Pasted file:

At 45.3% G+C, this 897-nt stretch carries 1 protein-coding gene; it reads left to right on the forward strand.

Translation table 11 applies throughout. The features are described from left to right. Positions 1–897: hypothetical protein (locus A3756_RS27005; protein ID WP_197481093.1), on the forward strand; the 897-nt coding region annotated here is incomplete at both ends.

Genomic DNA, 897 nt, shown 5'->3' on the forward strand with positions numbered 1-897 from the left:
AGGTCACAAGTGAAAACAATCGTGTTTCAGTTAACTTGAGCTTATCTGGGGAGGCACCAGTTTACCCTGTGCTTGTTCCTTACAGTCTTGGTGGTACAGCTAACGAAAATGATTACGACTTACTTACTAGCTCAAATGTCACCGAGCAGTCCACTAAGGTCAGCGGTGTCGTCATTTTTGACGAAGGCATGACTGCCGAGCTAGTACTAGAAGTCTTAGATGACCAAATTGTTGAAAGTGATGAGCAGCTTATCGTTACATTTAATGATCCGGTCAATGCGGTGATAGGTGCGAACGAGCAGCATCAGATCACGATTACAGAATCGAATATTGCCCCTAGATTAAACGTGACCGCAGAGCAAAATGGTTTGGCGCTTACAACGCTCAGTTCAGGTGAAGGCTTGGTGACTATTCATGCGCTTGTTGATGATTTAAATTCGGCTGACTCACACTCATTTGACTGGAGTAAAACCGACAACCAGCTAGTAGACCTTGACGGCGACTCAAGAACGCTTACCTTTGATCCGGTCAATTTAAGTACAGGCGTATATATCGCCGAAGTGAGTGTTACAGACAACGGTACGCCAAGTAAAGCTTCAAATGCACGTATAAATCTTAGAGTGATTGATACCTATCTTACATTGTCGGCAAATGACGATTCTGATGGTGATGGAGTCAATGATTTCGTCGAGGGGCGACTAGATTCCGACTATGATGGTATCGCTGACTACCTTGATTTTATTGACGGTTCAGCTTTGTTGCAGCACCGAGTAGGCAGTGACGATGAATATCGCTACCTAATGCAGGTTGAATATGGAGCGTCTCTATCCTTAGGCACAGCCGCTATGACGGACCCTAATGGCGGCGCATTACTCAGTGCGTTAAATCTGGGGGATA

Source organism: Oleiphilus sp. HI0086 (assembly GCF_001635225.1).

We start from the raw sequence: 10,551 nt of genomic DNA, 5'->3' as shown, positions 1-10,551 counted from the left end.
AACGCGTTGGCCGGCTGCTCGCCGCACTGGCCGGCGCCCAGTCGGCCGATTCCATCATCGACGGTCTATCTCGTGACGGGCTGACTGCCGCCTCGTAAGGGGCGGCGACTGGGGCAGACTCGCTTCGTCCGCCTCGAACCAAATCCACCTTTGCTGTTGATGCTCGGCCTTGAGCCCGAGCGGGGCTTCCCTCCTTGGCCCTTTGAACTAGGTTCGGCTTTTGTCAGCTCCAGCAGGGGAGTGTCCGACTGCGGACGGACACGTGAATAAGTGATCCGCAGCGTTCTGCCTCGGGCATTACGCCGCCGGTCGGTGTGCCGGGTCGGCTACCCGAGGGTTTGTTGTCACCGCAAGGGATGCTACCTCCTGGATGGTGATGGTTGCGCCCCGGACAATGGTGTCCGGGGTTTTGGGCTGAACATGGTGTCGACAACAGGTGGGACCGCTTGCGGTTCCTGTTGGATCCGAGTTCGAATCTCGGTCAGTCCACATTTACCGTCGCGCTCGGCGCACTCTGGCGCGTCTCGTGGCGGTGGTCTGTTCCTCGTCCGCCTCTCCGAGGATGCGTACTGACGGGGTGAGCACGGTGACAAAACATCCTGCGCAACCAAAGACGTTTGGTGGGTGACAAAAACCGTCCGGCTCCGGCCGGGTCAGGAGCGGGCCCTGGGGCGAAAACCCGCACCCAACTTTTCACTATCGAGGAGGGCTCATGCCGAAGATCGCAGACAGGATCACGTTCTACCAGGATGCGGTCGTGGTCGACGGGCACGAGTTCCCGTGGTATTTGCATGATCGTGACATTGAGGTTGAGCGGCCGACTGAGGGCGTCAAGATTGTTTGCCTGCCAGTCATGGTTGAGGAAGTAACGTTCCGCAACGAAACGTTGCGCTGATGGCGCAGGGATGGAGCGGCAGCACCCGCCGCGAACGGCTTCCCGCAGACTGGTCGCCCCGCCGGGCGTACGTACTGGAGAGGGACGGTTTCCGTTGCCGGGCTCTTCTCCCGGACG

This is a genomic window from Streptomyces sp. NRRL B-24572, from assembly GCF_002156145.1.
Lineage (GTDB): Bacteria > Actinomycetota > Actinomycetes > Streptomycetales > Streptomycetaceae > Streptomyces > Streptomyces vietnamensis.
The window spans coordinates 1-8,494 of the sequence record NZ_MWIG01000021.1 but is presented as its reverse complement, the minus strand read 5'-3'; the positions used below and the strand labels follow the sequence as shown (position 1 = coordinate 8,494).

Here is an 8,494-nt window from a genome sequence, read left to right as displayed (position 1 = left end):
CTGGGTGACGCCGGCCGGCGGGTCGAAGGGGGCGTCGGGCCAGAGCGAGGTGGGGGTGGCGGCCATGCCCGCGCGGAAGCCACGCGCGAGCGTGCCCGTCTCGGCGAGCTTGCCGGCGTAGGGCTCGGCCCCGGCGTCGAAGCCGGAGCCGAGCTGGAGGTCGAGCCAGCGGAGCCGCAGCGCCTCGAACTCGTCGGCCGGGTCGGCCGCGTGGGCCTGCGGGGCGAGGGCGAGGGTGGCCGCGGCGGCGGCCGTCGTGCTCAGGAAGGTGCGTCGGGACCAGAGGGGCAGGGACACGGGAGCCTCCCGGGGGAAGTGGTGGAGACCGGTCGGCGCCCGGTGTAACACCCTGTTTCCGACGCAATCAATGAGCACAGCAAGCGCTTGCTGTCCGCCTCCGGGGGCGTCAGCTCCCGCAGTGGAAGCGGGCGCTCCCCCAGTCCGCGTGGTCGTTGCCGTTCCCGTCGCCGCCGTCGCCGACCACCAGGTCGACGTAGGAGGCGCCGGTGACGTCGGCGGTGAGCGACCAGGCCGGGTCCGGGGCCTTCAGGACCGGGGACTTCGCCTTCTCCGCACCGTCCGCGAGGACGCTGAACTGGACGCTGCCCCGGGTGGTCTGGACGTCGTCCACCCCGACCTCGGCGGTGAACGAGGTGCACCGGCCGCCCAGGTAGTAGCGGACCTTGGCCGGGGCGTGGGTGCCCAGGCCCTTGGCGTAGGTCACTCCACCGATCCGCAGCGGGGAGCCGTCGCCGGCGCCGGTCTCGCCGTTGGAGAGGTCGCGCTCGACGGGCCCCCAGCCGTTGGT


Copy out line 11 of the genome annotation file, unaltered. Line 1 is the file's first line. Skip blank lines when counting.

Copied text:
Here is an 8,494-nt window from a genome sequence, read left to right as displayed (position 1 = left end):